kT=\dfrac{\hbar a}{2\pi c}

to get the standard theory of gravity


up to a sign and possible quantum corrections. If spacetime is described by some kind of ensemble featured by superstatistics, taking into account that Verlinde states that nonrelativistic gravity is a force caused by the entropy gradient (similarly to polymers in a heat bath), we could vary the deductions of the whole thing and find new corrections. Remember that Verlinde’s idea and claim is that any surface is identified somehow with the relativistic rest mass of the source E=Mc^2, and that the whole energy is equipartitioned among N bytes, E=1/2NkT. The bytes are proportional to the surface area A=QN. Using the entropy functional above, supposing equiprobability, i.e., p_l=1/\Omega, we obtain

    \[ S=k\Omega\left(1-\Omega^{-1/\Omega}\right)\]

To study the effect of this on classical non-relativistic gravity `a la Verlinde’, we write it in terms of Boltzmann entropy S_B=k\ln\Omega the above equation:

    \[ S=e^{S_B}\left[1-e^{S_Be^{-S_B}}\right]\]

where the entropies have been redefined and the factor 1/k has been erased for convenience. In standard General Relativity, we identify


for non-rotating Schwarzschild-like black holes, and A=4\pi R_S^2 is the black hole horizon area, L_p^2=G\hbar/c^3 is the Planck length. We note that for large entropies S_B, it gives S\sim S_B, but expanding S_B, it yields

    \[ \boxed{S=S_B-\dfrac{S_B^2}{2!}e^{-S_B}+\dfrac{S_B^3}{3!}e^{-2S_B}-\dfrac{S_B^4}{4!}e^{-3S_B}+\ldots}\]


    \[ \boxed{S=\displaystyle{\sum_{j=1}^\infty\dfrac{S_B^je^{-(j-1)S_B}}{j!}}}\]

The modified gravity theory from this modified entropy functional can be read off using the following formula

    \[ \boxed{F=-G\dfrac{Mm}{R^2}\left[1+4L_p^2\dfrac{\partial s}{\partial A}\right]_{A=4\pi R^2}}\]

 where for S_B=A/4L_p^2 we have

    \[ S=\dfrac{A}{4L_p^2}+s\]

Calculating the derivative, for superstatistics distribution function (f(p_l;E)) and its equipartitioned entropy S above, we get

    \[ \boxed{4L_p^2\left(\dfrac{\partial s}{\partial A}\right)=\dfrac{\partial s}{\partial S_B}=-\dfrac{A}{4L_p^2}e^{-A/4L_p^2}\left(1-\dfrac{A}{2\cdot 4L_p^2}\right)+\left(\dfrac{A}{4L_p^2}\right)^2 e^{-2A/4L_p^2}\left(\dfrac{1}{2}-\dfrac{A}{3\cdot 4L_p^2}\right)-\dfrac{1}{6}\left(\dfrac{A}{4L_p^2}\right)^3e^{-3A/4L_p^2}+...}\]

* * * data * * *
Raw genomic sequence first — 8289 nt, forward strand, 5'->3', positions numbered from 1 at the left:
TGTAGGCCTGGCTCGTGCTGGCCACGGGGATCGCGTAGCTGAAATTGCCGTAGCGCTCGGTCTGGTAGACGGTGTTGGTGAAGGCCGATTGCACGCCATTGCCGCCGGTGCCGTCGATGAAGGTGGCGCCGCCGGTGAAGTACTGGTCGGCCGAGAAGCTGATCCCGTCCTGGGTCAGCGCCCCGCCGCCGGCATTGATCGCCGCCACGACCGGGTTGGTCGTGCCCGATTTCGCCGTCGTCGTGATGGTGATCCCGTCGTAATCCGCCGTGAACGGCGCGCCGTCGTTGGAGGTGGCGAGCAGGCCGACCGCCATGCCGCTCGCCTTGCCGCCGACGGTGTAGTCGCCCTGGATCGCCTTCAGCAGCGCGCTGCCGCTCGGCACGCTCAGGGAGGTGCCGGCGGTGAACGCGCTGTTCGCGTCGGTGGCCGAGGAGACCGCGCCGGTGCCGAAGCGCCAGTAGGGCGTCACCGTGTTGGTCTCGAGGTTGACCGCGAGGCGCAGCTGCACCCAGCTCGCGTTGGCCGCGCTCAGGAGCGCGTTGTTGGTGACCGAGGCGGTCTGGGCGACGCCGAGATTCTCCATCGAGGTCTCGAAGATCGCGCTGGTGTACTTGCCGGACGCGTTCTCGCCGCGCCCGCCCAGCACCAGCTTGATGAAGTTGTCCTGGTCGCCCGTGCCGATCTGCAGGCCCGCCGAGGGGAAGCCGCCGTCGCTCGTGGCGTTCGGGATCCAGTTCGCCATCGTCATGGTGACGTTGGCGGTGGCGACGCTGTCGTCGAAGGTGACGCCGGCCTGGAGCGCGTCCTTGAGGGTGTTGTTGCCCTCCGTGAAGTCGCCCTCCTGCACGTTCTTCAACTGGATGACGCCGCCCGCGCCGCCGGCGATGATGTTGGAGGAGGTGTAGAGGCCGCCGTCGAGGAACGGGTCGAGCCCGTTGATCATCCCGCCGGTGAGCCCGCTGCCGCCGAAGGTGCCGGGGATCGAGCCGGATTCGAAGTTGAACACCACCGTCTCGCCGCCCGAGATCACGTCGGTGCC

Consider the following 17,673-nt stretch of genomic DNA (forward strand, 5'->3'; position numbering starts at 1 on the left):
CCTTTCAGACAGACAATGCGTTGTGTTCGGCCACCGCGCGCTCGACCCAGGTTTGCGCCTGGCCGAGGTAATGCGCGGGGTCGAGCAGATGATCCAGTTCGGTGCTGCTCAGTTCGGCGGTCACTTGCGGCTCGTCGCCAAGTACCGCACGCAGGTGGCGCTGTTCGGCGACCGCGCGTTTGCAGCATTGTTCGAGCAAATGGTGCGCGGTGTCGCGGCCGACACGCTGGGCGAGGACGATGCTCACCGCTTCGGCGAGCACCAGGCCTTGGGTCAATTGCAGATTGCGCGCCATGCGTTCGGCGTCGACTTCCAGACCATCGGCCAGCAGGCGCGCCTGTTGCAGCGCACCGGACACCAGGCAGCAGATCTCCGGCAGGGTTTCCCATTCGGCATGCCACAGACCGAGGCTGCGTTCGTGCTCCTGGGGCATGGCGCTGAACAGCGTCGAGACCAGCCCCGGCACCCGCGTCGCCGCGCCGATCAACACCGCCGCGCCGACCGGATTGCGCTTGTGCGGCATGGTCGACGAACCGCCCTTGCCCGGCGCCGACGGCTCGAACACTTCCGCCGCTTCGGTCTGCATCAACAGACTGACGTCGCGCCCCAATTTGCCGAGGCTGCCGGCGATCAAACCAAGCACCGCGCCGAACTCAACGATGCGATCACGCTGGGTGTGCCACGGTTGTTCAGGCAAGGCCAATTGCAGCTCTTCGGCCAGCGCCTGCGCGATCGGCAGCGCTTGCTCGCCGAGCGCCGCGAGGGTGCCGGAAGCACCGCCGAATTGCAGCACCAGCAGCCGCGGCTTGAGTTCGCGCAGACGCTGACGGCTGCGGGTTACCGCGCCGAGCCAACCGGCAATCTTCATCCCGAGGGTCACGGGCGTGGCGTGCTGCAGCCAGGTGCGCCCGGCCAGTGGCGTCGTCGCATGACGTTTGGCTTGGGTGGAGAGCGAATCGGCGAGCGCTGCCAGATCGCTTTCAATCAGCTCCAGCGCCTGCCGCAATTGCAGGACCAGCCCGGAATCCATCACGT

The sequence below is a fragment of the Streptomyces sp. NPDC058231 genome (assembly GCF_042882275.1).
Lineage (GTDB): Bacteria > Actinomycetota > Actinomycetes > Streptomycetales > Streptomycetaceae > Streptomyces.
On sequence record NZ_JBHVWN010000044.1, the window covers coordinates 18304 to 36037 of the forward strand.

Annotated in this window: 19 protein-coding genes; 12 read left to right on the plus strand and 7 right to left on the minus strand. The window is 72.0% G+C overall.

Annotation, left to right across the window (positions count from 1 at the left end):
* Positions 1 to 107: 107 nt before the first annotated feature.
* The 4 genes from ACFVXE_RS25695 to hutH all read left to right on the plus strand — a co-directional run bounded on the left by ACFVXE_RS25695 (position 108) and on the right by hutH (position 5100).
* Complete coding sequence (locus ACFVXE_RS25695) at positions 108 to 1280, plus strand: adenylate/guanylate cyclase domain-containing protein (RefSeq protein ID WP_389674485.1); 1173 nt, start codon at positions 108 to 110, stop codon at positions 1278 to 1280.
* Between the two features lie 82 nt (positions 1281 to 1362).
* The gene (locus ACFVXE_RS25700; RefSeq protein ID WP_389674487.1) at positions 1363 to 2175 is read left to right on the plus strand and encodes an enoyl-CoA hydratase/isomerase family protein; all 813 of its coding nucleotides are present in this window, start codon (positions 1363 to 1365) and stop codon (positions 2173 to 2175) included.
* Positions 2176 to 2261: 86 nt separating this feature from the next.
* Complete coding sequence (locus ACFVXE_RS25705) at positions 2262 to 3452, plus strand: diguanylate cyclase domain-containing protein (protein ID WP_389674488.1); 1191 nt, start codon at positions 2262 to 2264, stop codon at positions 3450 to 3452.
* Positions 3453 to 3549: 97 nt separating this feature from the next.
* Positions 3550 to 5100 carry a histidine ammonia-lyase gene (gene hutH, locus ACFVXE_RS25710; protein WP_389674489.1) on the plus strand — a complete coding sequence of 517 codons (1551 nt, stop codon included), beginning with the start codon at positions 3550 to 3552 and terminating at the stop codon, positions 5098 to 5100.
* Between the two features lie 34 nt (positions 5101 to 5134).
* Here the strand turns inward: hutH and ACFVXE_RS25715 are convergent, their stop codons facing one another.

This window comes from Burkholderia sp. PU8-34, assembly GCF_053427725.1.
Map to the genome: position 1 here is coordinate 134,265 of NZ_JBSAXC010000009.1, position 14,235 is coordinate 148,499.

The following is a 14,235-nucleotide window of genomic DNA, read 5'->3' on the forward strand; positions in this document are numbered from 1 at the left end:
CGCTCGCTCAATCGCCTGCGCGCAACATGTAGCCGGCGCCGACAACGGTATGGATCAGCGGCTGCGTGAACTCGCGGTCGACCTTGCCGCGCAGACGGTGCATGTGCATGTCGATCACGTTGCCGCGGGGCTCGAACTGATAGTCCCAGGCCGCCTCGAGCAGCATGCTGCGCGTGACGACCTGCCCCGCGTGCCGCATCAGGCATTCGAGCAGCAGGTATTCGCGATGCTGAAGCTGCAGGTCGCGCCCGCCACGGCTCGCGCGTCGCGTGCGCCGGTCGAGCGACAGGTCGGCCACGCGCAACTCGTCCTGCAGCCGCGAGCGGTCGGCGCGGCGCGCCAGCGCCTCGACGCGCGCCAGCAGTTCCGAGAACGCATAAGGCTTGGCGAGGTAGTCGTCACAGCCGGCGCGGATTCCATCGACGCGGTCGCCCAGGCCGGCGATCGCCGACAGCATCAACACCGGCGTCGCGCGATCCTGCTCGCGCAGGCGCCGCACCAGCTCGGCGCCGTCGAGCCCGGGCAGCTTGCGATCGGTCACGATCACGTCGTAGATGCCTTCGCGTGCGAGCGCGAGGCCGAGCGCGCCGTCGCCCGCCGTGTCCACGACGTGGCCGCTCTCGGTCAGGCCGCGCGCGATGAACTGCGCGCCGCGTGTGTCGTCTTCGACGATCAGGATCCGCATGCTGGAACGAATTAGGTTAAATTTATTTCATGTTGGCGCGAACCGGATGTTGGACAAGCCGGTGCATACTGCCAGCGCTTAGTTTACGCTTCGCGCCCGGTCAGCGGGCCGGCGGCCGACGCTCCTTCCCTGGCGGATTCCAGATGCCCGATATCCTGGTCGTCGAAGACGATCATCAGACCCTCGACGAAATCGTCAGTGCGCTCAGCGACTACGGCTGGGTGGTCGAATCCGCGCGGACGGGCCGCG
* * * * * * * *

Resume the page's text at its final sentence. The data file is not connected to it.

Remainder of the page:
Using that A=4\pi R^2, S_B=A/4L_p^2=\pi R^2/L_p^2, the entropic corrections due to superstatistics and its equipartitioned entropy read

    \[ \boxed{F=-\dfrac{GMm}{R^2}\left(1-\dfrac{\pi R^2}{L_p^2}+\dfrac{2\pi^2R^4}{L_p^4}-\dfrac{5}{2}\dfrac{\pi^3R^6}{L_p^6}+\ldots\right)}\]

The nature and power-like correction terms are different from those coming in other formalisms of entropic gravity (such as extra dimensions, loop quantum gravity,  ungravity, …), where the terms that modify Newont’s gravity are generally proportional to the INVERSE powers of R and they are relevant for radius close to the Planck scale. Here, we obtain the contrary case. Corrections to the Newton’s gravity law by superstatics are important at scales LARGER (not closer) to the Planck scale but they are also important at Planck scale. This result is amazing and surprising. That Newton’s gravitational law do change is changed not only at scales closer to the Planck scale but also to LARGER scalers is a notable result. Specially in the terms of MOND/MOG theories and their competitor theory: dark matter! As the paper clearly states. This result has NOTHING to do with the quantization of gravity, but the type of emerging/entropic gravity theory we do get if spacetime is a NONEQUILIBRIUM system with a long-term stationary state that owns a spatio-temporal fluctuating quantiy (inverse temperature) and that averaging a superstatistics we get a different entropic functional than that of Boltzmann statistics. Remarkably, the generalized entropy has a differential

    \[ \boxed{dS=dS_Be^S_B+dS_Be^{-S_Be^{-S_B}}\left(1-S_B-e^{S_B}\right)}\]

To find a simple field model providing these relationships is an open problem. And its generalized relativistic gravitational model, even as the paper says, is yet to be found and its corresponding equations to be unveiled. That is, we don’t know what kind of gravitational theory would provide the same type of corrections that this superstatistics approach via the Verlinde entropic method. In fact, the entropy-area corrections to black holes dominated by superstatistics, as we have seen, are different to those generally seen in extra dimensions, loop quantum gravity or even in the Wheeler-deWitt minisuperspace approach of quantum cosmology. I urge you to read the paper and the references therein.

What do you think? Do you like the superstatistics idea or not?

See you in the next superstatistics post!